La. arguing to keep 'Angola Three' inmate locked up
Attorneys are set to ask a federal appeals court to allow prosecutors to try him a third time in the 1972 death of a correctional officer
By Kevin McGill
NEW ORLEANS — Louisiana attorneys are set to ask a federal appeals court Wednesday to block the release of longtime state inmate Albert Woodfox and allow prosecutors to try him a third time in the 1972 death of a prison guard.
Woodfox is the last still-incarcerated member of a group that supporters dubbed the "Angola Three" for their decades-long stays in isolation at the Louisiana Penitentiary at Angola and other state prisons.
U.S. District Judge James Brady in Baton Rouge ordered Woodfox's "immediate" release in June and took the extraordinary step of barring a third trial for the 68-year-old inmate in the death of prison guard Brent Miller.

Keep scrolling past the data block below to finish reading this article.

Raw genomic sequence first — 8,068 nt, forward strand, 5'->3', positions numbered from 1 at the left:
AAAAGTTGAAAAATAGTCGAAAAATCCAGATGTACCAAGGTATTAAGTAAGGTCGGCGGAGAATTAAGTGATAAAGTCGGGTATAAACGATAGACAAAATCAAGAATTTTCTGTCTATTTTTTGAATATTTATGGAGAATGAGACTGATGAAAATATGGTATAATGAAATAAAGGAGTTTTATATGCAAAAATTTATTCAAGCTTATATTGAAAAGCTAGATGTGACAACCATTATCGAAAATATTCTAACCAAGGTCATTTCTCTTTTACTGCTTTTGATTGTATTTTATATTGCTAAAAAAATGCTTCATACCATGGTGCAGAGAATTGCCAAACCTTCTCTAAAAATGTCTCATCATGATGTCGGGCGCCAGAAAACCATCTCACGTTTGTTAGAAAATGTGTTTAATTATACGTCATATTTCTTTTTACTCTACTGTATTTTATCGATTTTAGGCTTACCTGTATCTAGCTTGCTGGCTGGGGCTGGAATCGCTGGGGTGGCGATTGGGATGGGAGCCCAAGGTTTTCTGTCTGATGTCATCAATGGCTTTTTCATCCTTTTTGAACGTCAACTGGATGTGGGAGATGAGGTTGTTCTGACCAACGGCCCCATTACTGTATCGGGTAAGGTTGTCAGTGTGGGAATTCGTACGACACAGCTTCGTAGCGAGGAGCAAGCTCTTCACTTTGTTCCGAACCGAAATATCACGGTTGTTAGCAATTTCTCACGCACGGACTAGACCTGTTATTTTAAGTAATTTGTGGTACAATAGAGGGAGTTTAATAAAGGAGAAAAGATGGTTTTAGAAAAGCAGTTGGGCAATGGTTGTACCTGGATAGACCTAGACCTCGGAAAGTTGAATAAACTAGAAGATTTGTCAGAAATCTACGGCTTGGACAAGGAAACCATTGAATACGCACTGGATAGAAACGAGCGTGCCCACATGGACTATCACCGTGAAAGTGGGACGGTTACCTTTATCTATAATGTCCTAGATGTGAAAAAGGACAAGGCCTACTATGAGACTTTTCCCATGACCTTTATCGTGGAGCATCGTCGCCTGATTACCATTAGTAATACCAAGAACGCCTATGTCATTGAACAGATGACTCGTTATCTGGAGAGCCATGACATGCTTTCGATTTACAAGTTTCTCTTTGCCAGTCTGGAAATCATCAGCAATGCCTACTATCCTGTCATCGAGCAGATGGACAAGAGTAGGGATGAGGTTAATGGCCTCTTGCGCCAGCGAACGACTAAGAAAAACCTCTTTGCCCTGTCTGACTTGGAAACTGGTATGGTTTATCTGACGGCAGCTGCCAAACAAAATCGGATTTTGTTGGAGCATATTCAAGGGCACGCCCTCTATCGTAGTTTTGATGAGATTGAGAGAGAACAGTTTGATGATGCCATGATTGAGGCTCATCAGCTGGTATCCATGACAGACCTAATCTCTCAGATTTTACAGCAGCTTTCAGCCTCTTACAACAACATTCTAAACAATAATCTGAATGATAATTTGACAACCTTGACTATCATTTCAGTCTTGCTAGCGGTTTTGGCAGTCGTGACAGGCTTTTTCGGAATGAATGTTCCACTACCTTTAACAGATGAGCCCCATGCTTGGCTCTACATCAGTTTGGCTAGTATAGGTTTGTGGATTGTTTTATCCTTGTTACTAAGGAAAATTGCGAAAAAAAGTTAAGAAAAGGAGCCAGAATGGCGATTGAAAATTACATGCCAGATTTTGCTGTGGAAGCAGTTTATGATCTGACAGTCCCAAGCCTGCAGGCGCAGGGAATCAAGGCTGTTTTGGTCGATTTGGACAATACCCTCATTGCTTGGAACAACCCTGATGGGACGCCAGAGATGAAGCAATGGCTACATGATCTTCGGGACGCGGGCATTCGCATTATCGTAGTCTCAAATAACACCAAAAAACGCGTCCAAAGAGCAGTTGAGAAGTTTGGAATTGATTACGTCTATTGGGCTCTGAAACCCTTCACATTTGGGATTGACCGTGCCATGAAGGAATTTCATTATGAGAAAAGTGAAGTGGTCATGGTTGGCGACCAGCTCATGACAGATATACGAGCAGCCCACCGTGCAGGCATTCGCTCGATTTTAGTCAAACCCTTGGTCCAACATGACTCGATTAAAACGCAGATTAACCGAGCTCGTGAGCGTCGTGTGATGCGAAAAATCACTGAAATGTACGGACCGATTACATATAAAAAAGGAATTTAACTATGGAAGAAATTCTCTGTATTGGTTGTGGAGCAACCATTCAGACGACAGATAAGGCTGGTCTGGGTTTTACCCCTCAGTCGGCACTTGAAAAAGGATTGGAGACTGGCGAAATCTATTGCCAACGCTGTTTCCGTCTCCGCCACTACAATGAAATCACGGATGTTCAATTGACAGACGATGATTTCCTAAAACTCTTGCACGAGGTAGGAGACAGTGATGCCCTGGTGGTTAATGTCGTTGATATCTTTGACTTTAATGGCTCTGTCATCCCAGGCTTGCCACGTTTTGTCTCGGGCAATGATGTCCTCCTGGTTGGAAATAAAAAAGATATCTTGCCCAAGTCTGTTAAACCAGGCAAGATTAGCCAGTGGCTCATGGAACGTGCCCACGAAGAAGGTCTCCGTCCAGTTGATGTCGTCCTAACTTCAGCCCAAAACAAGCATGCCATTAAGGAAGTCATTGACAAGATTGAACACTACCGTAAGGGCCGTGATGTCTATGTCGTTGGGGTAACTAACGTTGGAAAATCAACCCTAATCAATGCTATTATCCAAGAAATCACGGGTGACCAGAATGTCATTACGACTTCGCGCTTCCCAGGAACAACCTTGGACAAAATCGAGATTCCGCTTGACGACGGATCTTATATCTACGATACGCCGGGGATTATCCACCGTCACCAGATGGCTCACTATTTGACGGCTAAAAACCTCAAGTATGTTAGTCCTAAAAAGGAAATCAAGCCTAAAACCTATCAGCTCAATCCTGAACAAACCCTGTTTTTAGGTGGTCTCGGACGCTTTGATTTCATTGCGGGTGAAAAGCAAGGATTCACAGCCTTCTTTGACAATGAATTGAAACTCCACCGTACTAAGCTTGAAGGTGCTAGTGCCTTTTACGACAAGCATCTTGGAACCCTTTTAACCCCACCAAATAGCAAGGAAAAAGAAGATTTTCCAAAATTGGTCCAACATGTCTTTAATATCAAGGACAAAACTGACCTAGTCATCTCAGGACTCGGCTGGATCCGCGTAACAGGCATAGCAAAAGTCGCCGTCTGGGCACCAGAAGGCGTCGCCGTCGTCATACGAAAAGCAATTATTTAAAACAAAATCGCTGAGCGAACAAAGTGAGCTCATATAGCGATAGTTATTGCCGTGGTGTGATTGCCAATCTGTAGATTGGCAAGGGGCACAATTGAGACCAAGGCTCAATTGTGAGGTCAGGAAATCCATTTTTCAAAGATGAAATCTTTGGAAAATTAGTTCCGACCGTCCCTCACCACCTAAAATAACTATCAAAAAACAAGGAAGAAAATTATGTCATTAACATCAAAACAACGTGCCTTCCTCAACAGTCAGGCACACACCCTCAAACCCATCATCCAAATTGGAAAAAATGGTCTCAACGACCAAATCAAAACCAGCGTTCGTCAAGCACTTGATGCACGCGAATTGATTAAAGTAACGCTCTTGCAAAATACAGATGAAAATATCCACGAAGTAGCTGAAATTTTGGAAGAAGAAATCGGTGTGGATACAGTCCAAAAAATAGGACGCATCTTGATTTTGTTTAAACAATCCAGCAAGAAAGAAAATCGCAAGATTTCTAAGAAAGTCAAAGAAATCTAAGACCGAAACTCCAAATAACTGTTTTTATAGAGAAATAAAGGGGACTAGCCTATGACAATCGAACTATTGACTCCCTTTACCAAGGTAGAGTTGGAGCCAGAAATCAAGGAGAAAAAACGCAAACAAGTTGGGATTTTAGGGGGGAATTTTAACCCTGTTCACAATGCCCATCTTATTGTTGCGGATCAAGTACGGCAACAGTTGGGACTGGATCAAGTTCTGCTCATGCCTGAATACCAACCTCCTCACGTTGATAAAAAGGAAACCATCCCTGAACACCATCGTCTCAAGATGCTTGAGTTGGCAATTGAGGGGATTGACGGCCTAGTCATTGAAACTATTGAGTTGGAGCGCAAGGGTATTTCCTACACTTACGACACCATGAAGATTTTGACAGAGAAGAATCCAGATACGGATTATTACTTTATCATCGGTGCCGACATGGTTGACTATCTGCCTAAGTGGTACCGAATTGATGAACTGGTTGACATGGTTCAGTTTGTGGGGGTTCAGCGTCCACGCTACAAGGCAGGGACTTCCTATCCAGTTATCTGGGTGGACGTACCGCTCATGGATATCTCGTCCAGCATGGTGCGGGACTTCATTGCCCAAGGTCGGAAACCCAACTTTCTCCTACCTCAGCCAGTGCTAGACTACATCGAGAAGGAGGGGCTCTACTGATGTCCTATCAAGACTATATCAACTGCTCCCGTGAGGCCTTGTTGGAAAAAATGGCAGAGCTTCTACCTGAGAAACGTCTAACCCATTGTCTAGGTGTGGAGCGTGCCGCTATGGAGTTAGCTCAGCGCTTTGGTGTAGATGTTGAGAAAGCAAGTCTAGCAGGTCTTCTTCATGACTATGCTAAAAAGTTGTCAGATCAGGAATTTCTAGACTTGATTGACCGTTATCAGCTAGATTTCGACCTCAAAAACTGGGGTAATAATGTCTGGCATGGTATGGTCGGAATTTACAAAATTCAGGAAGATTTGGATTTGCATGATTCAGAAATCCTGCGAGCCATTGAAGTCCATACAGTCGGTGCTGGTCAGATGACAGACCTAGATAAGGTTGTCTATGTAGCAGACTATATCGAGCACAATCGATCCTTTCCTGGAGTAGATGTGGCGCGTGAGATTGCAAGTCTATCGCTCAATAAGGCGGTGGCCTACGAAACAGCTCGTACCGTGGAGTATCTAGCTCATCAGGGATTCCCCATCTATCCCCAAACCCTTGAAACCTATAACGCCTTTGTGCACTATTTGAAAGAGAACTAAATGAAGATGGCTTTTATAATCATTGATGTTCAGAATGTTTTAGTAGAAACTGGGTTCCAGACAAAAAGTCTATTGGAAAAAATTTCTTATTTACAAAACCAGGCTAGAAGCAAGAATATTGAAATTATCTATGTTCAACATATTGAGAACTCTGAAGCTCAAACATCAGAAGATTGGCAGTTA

Brady noted that 43 years have passed since the crime, key witnesses have died and there is no physical evidence linking him to the stabbing.
The state fought the decision and the 5th Circuit extended a stay keeping Woodfox jailed during the state's appeal.
The other two members of the "Angola Three" were Herman Wallace, who died in October 2013, just days after a judge granted him a new trial in Miller's death, and Robert King, who was released in 2001 after his conviction in the death of a fellow inmate was overturned.
Woodfox's previous convictions in Miller's death were overturned for reasons including racial bias in selecting a grand jury foreman and juror misconduct.
The state disputes human rights groups' contentions that Woodfox was held in "solitary confinement," saying that while in prison Woodfox was able to talk to other inmates, have visitors, watch television through the bars of his cell and leave the cell daily for an hour.
After he was indicted a third time in Miller's death, Woodfox was transferred to the West Feliciana Parish Detention Center to await trial.